Iraqi Electoral Head Discusses Constitutional Referendum
Iraqi Independent Election Commission head Adil al-Lami discussed preparations for the upcoming referendum on the constitution in an interview with RFE/RL's Radio Free Iraq (RFI) on 7 October, and revealed that prisoners and detainees will be allowed to vote on the draft constitution.
Al-Lami: Basically, we will open polling stations in Umm Qasr detention camp and in Abu Ghurayb prison. Today, we should also complete a thorough study of the possibility of opening some polling stations in some hospitals in big [i.e., populated] governorates or in prisons where there are at least 100 inmates.
RFI: A few days ago, the National Assembly amended an older legal regulation concerning the definition of a vote. How do you, as the [Iraqi Independent Electoral] Commission, assess the amendment with respect to its version in the Transitional Administrative Law?
Al-Lami: The National Assembly consists of representatives of the people. Any decision it makes is regarded as a decision of the Iraqi people. The latest amendment conforms the criteria of representative democracy and law. It prohibits any double standard in interpreting the votes as it sets a single measure toward the voters. This will definitely facilitate the process and will better contribute to transparency.
RFI: What is the latest number of the political groups that have been registered for participation in the next elections [in December]?
Al-Lami: We have received requests for the registration of more than 340 political entities, both individuals as well as political groups and parties. For the time being, more than 100 political entities have been approved. Within the coming two days, the measures for approving the remaining part will hopefully have been completed. The deadline for the registration of political entities [formally] terminated on 30 September, but the National Office can receive requests from candidate lists willing to participate in the elections until 21 October.
RFI: Let us go back to the UN role. According to some reports, six teams of international observers have been sent to observe the referendum. Is this true?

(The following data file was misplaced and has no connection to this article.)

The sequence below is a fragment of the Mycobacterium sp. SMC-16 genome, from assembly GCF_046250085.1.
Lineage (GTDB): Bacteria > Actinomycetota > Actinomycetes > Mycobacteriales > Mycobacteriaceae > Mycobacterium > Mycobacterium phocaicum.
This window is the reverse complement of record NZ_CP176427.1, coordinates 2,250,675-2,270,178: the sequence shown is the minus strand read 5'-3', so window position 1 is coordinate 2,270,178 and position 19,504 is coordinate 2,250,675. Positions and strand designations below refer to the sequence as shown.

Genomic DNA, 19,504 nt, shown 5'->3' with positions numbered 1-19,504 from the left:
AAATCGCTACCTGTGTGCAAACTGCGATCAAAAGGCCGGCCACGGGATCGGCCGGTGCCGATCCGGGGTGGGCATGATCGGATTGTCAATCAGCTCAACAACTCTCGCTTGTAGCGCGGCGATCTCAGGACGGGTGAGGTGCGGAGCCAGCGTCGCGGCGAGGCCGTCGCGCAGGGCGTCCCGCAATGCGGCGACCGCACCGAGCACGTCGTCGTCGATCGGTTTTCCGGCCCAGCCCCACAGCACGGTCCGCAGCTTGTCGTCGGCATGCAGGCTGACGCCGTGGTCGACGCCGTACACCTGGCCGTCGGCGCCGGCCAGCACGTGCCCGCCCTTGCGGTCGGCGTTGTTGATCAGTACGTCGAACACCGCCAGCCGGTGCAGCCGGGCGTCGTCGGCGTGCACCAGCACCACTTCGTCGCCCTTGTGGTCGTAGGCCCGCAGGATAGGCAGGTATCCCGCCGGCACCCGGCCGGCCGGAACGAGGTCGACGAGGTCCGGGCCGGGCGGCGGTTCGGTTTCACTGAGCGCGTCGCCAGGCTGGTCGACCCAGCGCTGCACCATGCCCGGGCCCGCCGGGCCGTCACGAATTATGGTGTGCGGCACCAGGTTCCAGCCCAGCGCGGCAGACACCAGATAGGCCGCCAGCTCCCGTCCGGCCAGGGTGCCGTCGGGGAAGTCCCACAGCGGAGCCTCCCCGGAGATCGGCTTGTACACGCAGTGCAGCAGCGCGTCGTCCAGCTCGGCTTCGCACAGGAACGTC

Al-Lami: Yes, there have been a number of international observers who have received credentials from the [Iraqi Independent Election] Commission, and that number may be further growing in the coming days. They will fulfill their role in some particular areas where security and stability are provided. There are also local observers and delegates of political entities. Currently, there are in fact more than 100,000 observers.
RFI: Other reports say that more than 20 countries have applied to [participate in expatriate] voting at the end of this year. Can you give some brief information on those countries and the kind of preparations that those countries and you, as the [Iraqi Independent Electoral] Commission, have undertaken for the elections?
Al-Lami: We are waiting for more information from the Foreign Ministry, the Displacement and Migration [Ministry], and some other sources. For the time being, we have some 20 countries. This number is still open and may possibly increase or decrease. In countries with the biggest concentration of Iraqis, mechanisms will be set for the cooperation between the [Iraqi Independent Election] Commission and [local] authorities.
(Translation by Petr Kubalek)
Copyright (c) 2005. RFE/RL, Inc. Reprinted with the permission of Radio Free Europe/Radio Liberty, 1201 Connecticut Ave., N.W. Washington DC 20036. www.rferl.org
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